There are many amp sims out there nowadays—some DAWs even include their own—and each one has its own particular take on the art of emulating the sound and response of real amps. Some are more plug and play, providing mostly preset models, while others offer quite a bit of control for customizing the details of the virtual amps. Bias Amp 2, the latest iteration of the comprehensive virtual amp designer from Positive Grid, definitely falls into the latter category. Besides the usual amp front panel controls for dialing up distortion and tone, intrepid users can dig in under the hood and make circuit-level changes to the virtual components that govern a particular amp model’s response and character. There’s also a feature called Amp Match that lets the user capture the tone of a real amp, either from the physical amp itself or from a recording.
Bias Amp 2 is available both as a standalone application and in all the usual plug-in formats. It comes in three versions: Standard, Professional, and Elite. Professional includes more amps and cabs than Standard—there’s a handy comparison chart on the Positive Grid website—along with the Amp Match and IR Loader features (see below). And Elite adds a set of classic Celestion cabinets.
So let’s take a more detailed look at some of the features that Bias Amp 2 brings to the table.
Bias Amp 2 presents the user with a front panel consisting of several distinct sections. At the very top are menus for selecting amp presets (both factory and user), saving edited/customized versions, and other settings.
Just below that is a signal chain graphic, showing all the editable components of each amp. Selecting one calls it up in the edit panel below and this is where the various customizations and design tweaks are made. The order of the actual components is fixed, as it would be in an real amp, with the exception of two floating utility EQs. At the very bottom are basic input and output level calibration adjustments—as distinct from the Gain and Master level knobs in the amp sims, which affect the tone and distortion—along with a Noise Gate and Reverb (room simulator).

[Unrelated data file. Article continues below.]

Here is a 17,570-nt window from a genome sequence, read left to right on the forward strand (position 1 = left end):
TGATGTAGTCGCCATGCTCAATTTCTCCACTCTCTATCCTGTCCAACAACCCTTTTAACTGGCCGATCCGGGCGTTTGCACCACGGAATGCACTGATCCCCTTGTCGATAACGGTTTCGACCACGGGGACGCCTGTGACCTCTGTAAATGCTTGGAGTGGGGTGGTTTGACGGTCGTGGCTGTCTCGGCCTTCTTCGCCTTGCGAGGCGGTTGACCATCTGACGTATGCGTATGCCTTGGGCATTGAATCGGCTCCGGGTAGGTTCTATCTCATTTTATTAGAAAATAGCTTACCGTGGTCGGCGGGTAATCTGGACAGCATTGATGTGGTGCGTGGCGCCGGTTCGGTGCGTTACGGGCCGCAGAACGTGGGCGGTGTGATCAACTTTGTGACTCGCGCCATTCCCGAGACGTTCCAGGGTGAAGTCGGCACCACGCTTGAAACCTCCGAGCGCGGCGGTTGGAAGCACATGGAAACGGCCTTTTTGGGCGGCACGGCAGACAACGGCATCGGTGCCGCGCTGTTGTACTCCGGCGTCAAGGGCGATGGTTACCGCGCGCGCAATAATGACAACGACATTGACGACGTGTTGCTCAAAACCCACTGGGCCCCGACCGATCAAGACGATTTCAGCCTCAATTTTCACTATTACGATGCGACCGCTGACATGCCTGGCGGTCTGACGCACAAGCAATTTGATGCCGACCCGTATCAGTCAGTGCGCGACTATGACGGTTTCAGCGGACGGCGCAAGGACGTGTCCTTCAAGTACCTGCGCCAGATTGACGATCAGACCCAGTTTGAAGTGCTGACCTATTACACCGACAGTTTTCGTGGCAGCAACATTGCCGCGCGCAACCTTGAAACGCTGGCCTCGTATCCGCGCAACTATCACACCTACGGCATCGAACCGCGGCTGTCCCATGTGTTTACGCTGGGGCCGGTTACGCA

The component chain and editing panel are, naturally, the heart of Bias Amp 2. This is where you’ll find a level of tweakability that distinguishes this amp sim from most others. This detail extends even to the amp graphics. The first component—Custom Panel—is the display of the virtual amp’s control panel, where the player would make tone and distortion settings just as with a real amp. But there’s a graphics panel that lets the user customize the appearance of each amp model, specifying just about every detail from the appearance of the tolex (amp covering) and grille cloth to the knobs and panel itself.
Bias Amp 2 maintains the same full set of knobs for all amps, unlike some amp sims that tailor the layout to the specific amp being emulated. For users who might want to emulate their favorite tone down to their preferred settings on the real thing, this might require a little extra work, but once those settings are found, they can be saved with the amp as a user preset.